The word person, also which is used in stating this doctrine, is without Scripture precedent. Some have cited, as authority for its use, the passage in Heb. i. 3: “Who being the brightness of his glory, and the express image of his person.” Here, it is alleged, the person of the Father is mentioned; and, as the Son is his express image, we must conclude that he, also, is a person; and, having established the personal distinction between the Father and the Son, no doubt can remain, that the Holy Spirit is a third person. To all this, it may be answered, that the word person is not a good rendering of the Greek word here used, the sense of which would be better expressed by the word substance. The passage properly interpreted, refers to the full display of the Godhead, made through Jesus Christ as mediator, and not to the relation subsisting among the divine persons. But though there is no Scripture precedent for the use of the word, must it therefore be abandoned? A scrupulosity, which should refuse to use any word not found in the Bible, would be unwise, and lead to no good result. No one would refuse to apply the word person to Jesus Christ, and speak of him as a holy and just person, an extraordinary or wonderful person; or to say that his divine and human natures are united in one person: yet it would be difficult to produce Scripture precedent for this application of the term. Paul does speak, in 2 Cor. ii. 10, of “the person of Christ:” but a better rendering of this passage would be, “in the presence of Christ:” and Pilate’s wife said, Matt. xxvii.: “Have thou nothing to do with this just person:” but the word person is here supplied by our translators, and has no word corresponding to it in the original text. Yet our translators, in applying this word to Christ, have conformed to the common usage of the word, adopted and sustained by the common sense of mankind. Now, if Jesus Christ was a person, in the common acceptation of the term; and if he addressed his Father, and spoke of the Holy Spirit, as one human person would address another, and speak of a third, it must be an excessive scrupulosity, which refuses to apply the term to the Father, and the Holy Spirit, as well as the Son. Some have preferred to substitute the word manifestation; but this is equally without Scripture precedent; and to say, that one manifestation speaks to another, and of a third: would be unintelligible. We may, therefore, defend the use of the term person, provided we remember that it is a human expedient to avoid circumlocution. But if any one proceed to draw from the term, an inference which will affect the doctrine, he must be reminded that the word is human. If any one should infer, when we speak of the three divine persons, that they are as distinct from each other, in every respect, as the three human persons, Peter, James, and John, he is building an inference, on a foundation not authorized by the word of God.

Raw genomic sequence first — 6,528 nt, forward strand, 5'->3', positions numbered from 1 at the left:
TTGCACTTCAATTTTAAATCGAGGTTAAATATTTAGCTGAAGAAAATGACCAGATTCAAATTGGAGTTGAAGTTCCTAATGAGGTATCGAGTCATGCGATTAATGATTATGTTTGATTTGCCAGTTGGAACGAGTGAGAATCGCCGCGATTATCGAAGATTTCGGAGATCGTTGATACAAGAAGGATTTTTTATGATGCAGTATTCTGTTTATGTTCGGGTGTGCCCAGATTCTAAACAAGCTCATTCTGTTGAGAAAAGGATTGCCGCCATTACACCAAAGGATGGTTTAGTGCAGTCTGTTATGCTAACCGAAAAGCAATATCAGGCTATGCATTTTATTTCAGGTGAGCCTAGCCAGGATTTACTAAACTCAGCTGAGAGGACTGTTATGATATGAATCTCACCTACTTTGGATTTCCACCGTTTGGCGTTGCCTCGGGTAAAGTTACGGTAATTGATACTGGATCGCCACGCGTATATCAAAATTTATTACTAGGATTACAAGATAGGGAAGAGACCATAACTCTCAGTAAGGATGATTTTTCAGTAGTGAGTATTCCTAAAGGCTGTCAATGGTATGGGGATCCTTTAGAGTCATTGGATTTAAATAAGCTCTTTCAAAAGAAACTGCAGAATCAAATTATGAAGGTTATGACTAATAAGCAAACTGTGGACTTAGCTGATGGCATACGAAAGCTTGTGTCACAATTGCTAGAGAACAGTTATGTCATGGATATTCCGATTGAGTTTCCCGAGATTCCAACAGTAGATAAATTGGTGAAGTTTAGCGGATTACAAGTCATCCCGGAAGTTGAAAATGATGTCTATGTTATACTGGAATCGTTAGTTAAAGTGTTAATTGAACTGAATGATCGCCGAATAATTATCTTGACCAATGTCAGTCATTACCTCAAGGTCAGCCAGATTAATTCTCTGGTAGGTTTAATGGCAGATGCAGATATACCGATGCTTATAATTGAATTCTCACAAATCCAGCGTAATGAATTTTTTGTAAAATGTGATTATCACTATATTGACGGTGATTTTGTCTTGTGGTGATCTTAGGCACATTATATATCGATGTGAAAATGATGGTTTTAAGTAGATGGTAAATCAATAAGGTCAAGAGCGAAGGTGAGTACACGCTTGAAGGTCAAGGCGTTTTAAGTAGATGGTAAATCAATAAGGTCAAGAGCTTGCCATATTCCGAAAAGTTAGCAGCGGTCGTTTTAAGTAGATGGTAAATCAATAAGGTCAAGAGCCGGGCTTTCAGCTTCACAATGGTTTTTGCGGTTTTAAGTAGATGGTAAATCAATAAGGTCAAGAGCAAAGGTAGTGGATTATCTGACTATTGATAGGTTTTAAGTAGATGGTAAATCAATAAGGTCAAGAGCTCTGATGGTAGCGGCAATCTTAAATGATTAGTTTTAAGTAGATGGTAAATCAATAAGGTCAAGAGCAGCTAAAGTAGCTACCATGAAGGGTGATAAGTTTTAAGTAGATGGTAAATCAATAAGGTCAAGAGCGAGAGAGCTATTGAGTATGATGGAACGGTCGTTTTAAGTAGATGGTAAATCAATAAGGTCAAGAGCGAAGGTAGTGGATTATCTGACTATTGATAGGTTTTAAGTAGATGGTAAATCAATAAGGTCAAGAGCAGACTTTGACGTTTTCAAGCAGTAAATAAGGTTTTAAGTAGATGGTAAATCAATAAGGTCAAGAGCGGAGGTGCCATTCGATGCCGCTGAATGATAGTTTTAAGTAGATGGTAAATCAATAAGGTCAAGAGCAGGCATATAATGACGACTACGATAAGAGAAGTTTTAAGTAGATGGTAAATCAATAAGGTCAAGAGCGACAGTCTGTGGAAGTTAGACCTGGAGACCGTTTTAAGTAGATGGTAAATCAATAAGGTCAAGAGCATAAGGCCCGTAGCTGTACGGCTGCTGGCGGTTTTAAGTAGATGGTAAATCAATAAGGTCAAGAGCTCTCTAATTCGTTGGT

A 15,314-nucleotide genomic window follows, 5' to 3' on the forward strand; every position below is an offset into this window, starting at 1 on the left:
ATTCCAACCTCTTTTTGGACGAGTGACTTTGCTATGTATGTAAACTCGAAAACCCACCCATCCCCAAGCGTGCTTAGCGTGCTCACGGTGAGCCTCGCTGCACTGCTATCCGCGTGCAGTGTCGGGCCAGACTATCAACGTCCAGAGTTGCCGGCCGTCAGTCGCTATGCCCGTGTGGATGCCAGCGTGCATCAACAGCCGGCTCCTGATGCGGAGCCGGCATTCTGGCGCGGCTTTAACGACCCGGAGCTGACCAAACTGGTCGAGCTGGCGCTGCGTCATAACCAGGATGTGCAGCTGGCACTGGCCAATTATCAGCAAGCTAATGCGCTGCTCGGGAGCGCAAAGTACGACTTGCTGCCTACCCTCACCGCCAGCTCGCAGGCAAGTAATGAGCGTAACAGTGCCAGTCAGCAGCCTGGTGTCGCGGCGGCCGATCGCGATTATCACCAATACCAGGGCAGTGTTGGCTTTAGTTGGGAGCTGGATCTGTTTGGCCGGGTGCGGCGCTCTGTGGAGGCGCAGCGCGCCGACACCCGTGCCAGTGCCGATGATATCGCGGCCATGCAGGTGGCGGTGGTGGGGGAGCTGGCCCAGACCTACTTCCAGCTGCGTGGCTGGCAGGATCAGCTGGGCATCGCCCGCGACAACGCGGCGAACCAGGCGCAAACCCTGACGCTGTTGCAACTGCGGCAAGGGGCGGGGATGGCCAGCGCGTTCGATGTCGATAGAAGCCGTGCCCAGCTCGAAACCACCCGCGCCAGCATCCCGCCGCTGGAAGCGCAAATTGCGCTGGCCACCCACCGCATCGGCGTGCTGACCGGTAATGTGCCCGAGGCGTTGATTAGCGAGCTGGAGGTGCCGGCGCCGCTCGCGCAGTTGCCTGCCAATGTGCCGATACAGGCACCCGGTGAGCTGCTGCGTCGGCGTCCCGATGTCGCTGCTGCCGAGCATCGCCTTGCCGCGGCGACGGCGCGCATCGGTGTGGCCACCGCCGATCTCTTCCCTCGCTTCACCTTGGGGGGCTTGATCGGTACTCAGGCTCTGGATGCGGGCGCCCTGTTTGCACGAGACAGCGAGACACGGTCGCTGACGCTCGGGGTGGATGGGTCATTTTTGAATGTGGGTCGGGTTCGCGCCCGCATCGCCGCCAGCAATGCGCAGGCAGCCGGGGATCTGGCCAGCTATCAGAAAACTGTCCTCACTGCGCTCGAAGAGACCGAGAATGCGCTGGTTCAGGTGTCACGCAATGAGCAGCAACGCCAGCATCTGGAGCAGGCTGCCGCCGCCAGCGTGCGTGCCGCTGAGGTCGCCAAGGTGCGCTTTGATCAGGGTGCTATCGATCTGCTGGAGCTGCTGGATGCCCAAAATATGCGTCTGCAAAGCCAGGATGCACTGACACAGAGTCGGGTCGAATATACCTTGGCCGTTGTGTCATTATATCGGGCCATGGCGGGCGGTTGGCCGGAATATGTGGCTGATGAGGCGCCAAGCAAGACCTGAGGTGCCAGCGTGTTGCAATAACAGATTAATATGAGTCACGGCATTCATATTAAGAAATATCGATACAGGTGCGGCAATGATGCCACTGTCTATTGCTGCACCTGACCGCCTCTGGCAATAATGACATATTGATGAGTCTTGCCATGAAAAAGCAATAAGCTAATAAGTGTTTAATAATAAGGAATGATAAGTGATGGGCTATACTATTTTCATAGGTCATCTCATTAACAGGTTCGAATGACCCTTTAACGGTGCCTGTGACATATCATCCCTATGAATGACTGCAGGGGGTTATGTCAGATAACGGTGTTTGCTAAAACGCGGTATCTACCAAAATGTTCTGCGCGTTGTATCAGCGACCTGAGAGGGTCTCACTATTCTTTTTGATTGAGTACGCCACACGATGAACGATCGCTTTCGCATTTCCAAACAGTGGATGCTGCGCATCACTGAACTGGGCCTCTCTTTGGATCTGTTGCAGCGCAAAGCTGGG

[1] Matt. xxviii. 19; 2 Cor. xiii. 14; Rev. i. 4; Gen. i. 26; iii. 22; xi. 7; Isaiah xlviii. 16; John xiv. 16; Matt. iii. 16, 17.

[2] Deut. vi. 4.

[3] Gen. i. 26.

[4] Gen. xi. 7.

[5] Gen. iii. 22.

[6] Isaiah vi. 3.

[7] Num. vi. 24–26.

[8] Isaiah xlviii. 16; lxi. 1; lxiii. 7–10.

[9] Matt. xxviii. 19.

[10] Gen. i. 2; Job xxvi. 13; John i. 3.

[11] Heb. i. 3; Isaiah xxxiv. 15, 16.

[12] 1 Cor. viii. 5, 6.

John L. Dagg- Manual of Theology

The Wednesday Word: Seeing the Father!

“In Christ the invisible God has become visible. Whoever sees Him sees the Father (John 14:9). Whoever wants to know who God is and what He is must behold the Christ. As Christ is, such is the Father.”

Herman Bavinck: The Divine and Human Natures of Christ

Have you ever tried witnessing to a person who hates the doctrine of Christ’s deity? They smugly say, “Well, of course, Jesus never claimed to be God, he merely claimed to be the Son of God! Oh really? The next time this happens, take them to the Scripture and show them this, “Philip said unto him, Lord, show us the Father, and it is sufficient for us. Jesus said unto him, “Have I been so long a time with you, and yet you have not known me, Philip? He that has seen me has seen the Father; and why do you say then, Show us the Father? John 14:8-9.

It doesn’t get any simpler than this! Philip had had enough of these references to the Father and asked Jesus plainly to, “Show us the Father.” Christ’s response is astonishing. He says, “Have I been so long time with you, and yet hast thou not known me, Philip? He that hath seen me has seen the Father; and how sayest thou then, Show us the Father?

Was Jesus mistaken about His own identity? Was He simply a good man with a God -consciousness? Or was He merely a man possessed by God? Call it whatever way you will, if Jesus is wrong about being the God/Man, He’s a fruitcake! Listen to what He boldly declares, “If you have seen me you have seen the Father.” In other words, He’s saying, “Philip I’m the visible image of the invisible God. Philip, you don’t have to guess anymore about what God is like, I am God in human form.”